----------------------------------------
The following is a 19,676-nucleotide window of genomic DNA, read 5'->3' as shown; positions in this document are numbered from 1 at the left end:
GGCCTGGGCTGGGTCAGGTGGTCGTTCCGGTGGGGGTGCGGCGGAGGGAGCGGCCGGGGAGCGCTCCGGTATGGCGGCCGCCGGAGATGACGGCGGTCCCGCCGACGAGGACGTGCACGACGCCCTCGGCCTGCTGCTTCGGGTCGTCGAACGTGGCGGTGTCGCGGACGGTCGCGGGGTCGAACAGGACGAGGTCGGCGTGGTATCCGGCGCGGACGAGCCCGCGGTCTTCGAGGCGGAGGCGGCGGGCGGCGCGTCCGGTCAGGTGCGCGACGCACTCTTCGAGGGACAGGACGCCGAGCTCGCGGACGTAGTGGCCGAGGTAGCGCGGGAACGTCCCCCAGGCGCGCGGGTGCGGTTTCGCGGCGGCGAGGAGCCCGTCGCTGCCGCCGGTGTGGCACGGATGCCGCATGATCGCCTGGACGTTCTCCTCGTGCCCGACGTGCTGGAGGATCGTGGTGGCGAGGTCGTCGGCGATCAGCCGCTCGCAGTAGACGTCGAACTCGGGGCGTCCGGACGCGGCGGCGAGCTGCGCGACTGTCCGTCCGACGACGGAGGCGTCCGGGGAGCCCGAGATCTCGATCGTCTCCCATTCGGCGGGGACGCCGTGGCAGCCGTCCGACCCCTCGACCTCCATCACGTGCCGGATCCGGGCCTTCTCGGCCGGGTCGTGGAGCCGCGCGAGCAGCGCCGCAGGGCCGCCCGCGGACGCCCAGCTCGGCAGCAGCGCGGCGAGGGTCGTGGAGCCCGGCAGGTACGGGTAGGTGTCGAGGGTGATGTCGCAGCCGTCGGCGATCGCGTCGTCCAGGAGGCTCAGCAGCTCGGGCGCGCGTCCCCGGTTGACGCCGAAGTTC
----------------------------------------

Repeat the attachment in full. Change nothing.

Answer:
The following is a 19,676-nucleotide window of genomic DNA, read 5'->3' as shown; positions in this document are numbered from 1 at the left end:
GGCCTGGGCTGGGTCAGGTGGTCGTTCCGGTGGGGGTGCGGCGGAGGGAGCGGCCGGGGAGCGCTCCGGTATGGCGGCCGCCGGAGATGACGGCGGTCCCGCCGACGAGGACGTGCACGACGCCCTCGGCCTGCTGCTTCGGGTCGTCGAACGTGGCGGTGTCGCGGACGGTCGCGGGGTCGAACAGGACGAGGTCGGCGTGGTATCCGGCGCGGACGAGCCCGCGGTCTTCGAGGCGGAGGCGGCGGGCGGCGCGTCCGGTCAGGTGCGCGACGCACTCTTCGAGGGACAGGACGCCGAGCTCGCGGACGTAGTGGCCGAGGTAGCGCGGGAACGTCCCCCAGGCGCGCGGGTGCGGTTTCGCGGCGGCGAGGAGCCCGTCGCTGCCGCCGGTGTGGCACGGATGCCGCATGATCGCCTGGACGTTCTCCTCGTGCCCGACGTGCTGGAGGATCGTGGTGGCGAGGTCGTCGGCGATCAGCCGCTCGCAGTAGACGTCGAACTCGGGGCGTCCGGACGCGGCGGCGAGCTGCGCGACTGTCCGTCCGACGACGGAGGCGTCCGGGGAGCCCGAGATCTCGATCGTCTCCCATTCGGCGGGGACGCCGTGGCAGCCGTCCGACCCCTCGACCTCCATCACGTGCCGGATCCGGGCCTTCTCGGCCGGGTCGTGGAGCCGCGCGAGCAGCGCCGCAGGGCCGCCCGCGGACGCCCAGCTCGGCAGCAGCGCGGCGAGGGTCGTGGAGCCCGGCAGGTACGGGTAGGTGTCGAGGGTGATGTCGCAGCCGTCGGCGATCGCGTCGTCCAGGAGGCTCAGCAGCTCGGGCGCGCGTCCCCGGTTGACGCCGAAGTTC